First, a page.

After 10 years, it makes it hard to leave. Like I said, a deputy with Hennepin or Ramsey is not for everyone because they start in the jail. If a person is set on working for a sheriff's office, try Washington, Chisago, or Anoka if you want to work the road right away. There have been a lot of deputies that have left Hennepin and gone on to other departments. When I left for St. Paul, another deputy left with me. 2 deputies left a month later and 1 deputy left a month before me. I know St. Paul has a lot of Hennepin alumni. I have no regrets about leaving....There are a lot of good people who work for Hennepin though..

            Comment


            • #7
              Originally posted by HEDP View Post
              I talked to a deputy for Hennepin County yesterday and asked him this very question.

              He said you do 5-7 yrs doing jail, court and other stuff before you hit the road. He's been in 10 years. He said if he could do it again he wouldn't have.
              Actually it is more like 1.5-2 years until you even get out of jail. Right now, everyone starts in the jail unless you're either a close personal friend of somebody or there's simply not enough hired to start a jail class they might just put you in courts, but since I've started 3 years ago, everyone but 1 person hired as licensed deputy has started in the jail. The jail does have some advantages too though. As somebody posted earlier, it's great experience dealing with a variety of people. It's pretty easy $$$. You make more than a detention deputy and do almost the same job except hospital runs, working the front desk and some things like that.
              You also may like the 6 on 3 off schedule. Many licensed guys stick around because of that when they could be off to other divisions where they worked 5-2.
              Another bonus if you're an overtime hound is there is pretty much as much OT as you can get...On my shift there's guys "maxing" out every week with 16hrs and making a nice bonus on top of their regular checks...that's another reason why a lot of deps come back from other divisions. They simply don't have OT like that anywhere else.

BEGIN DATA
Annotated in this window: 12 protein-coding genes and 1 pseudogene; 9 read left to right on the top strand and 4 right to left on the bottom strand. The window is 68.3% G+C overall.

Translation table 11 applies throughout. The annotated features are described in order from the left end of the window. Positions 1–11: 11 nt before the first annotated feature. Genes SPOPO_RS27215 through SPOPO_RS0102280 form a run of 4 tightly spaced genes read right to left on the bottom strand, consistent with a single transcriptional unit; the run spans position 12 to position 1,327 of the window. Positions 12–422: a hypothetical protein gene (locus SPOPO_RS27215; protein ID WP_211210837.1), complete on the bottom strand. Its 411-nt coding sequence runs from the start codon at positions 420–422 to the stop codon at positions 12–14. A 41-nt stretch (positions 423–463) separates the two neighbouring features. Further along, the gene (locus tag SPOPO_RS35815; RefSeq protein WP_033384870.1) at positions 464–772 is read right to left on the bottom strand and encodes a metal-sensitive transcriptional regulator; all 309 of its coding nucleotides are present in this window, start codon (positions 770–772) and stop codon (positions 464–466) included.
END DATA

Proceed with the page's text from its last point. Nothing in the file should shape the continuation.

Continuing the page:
Hope this helps.
              "Marge, you being a cop makes you the man! Which makes me the woman--and I have no interest in that, besides occasionally wearing the underwear, which as we discussed is strictly a comfort thing!"--Homer Simpson

              Comment


              • #8
                Ramsey no longer starts Deps. in the jail. All the licensed Deputies have been moved to Courts, although no new Deputies have been hired since that move. Folks are getting out to patrol in less than four years.
                "All government agencies, whether they be police, fire, sanitation, parks, etc., operate on a budget. That budget provides funding for them to employ a specific number of people. The can't just add someone to their staff because he speaks three languages or has a neat haircut."

                Comment


                • #9
                  I'm going to second what my (former) esteemed colleague HCDETDEP stated.

                  The experience that you will gain working in the jail will, in my opinion, far outweigh the inconvenience of having to wait a few years to hit the road. Even if you do what so many others do and spend your first few years with the county (working the jail), then lateral over to another agency, you will be light years ahead in your interpersonal communication skills.

                  Remember that turnkeys live with the crooks. I've seen many people come in with an attitude that they can treat the inmates however they want. Most of them learn that that doesn't fly. Instead, they learn how to relate to different types of people, and to command respect without coming off as a blowhard.